Fascist America, in 10 easy stepsHer Ten-Steps follow. There's nothing particularly new - some of us have been writing the same thing for 6 years. My question, though, is 'who did she pitch the article to before she ended at The Guardian?'
From Hitler to Pinochet and beyond, history shows there are certain steps that any would-be dictator must take to destroy constitutional freedoms. And, argues Naomi Wolf, George Bush and his administration seem to be taking them all.
Last autumn, there was a military coup in Thailand. The leaders of the coup took a number of steps, rather systematically, as if they had a shopping list. In a sense, they did. Within a matter of days, democracy had been closed down: the coup leaders declared martial law, sent armed soldiers into residential areas, took over radio and TV stations, issued restrictions on the press, tightened some limits on travel, and took certain activists into custody.
They were not figuring these things out as they went along. If you look at history, you can see that there is essentially a blueprint for turning an open society into a dictatorship. That blueprint has been used again and again in more and less bloody, more and less terrifying ways. But it is always effective. It is very difficult and arduous to create and sustain a democracy - but history shows that closing one down is much simpler. You simply have to be willing to take the 10 steps.
As difficult as this is to contemplate, it is clear, if you are willing to look, that each of these 10 steps has already been initiated today in the United States by the Bush administration.
Because Americans like me were born in freedom, we have a hard time even considering that it is possible for us to become as unfree - domestically - as many other nations. Because we no longer learn much about our rights or our system of government - the task of being aware of the constitution has been outsourced from citizens' ownership to being the domain of professionals such as lawyers and professors - we scarcely recognise the checks and balances that the founders put in place, even as they are being systematically dismantled. Because we don't learn much about European history, the setting up of a department of "homeland" security - remember who else was keen on the word "homeland" - didn't raise the alarm bells it might have.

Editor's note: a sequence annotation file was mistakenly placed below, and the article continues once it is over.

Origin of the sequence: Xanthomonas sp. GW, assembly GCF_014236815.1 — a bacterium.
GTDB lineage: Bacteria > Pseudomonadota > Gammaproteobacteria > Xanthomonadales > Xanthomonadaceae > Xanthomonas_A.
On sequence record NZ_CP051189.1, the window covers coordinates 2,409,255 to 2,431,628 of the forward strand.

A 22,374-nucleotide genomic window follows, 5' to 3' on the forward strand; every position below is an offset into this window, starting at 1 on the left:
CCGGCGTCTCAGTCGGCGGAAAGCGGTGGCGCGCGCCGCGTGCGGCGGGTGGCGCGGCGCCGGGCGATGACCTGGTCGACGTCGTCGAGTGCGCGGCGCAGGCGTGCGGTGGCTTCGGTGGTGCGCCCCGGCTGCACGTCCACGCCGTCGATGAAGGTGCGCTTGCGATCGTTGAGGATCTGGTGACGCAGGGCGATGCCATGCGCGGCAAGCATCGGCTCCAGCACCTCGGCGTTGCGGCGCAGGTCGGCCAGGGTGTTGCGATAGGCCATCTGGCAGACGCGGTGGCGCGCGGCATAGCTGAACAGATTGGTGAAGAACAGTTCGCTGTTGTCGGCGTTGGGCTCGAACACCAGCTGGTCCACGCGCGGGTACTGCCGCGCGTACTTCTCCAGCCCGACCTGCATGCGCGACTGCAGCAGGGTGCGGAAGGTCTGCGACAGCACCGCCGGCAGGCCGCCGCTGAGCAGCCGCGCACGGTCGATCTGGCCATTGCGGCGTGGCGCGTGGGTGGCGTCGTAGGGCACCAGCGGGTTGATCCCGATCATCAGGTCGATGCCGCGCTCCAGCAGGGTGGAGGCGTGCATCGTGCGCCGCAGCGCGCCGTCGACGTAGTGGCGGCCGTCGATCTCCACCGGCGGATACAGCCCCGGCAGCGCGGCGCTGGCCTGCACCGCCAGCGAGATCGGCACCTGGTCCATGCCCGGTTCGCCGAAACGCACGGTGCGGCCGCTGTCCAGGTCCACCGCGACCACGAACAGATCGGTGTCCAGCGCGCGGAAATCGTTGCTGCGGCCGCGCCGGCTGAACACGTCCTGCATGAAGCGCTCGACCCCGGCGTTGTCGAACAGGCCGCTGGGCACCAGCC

It is my argument that, beneath our very noses, George Bush and his administration are using time-tested tactics to close down an open society. It is time for us to be willing to think the unthinkable - as the author and political journalist Joe Conason, has put it, that it can happen here. And that we are further along than we realise.
Conason eloquently warned of the danger of American authoritarianism. I am arguing that we need also to look at the lessons of European and other kinds of fascism to understand the potential seriousness of the events we see unfolding in the US.
Did The Nation turn her down? Who else? Did she self-censor, knowing/presuming that no domestic outlet would publish? Does the fact that she 'needed' to go to the UK to get published prove her point?
I regard the Guardian, and the Independent, as the best English-speaking newspapers on the planet - am I biased by my 'OMG - I hate America and really love terrorists' frame? Consider Greenwald today, on something topical:
"Third, the only real reason that we learned of the pervasive deceit in the Jessica Lynch case is because the foreign press -- principally the BBC and The Guardian -- aggressively investigated the U.S. government's claims. "That is objectively true - regardless of how much I heart Osama. I haven't yet seen Bill Moyers' piece Buying The War, and the (appropirate) lionizing of Landay & Strobel - but I suspect that it would be totally incomplete if it didn't also include reporting from the Guardian, and the Independent.
In any case, for one reason or other, (American) Wolf's piece about Fascism in America appeared in one of the better papers on the planet - and I doubt that many Americans will read it. Funny, that.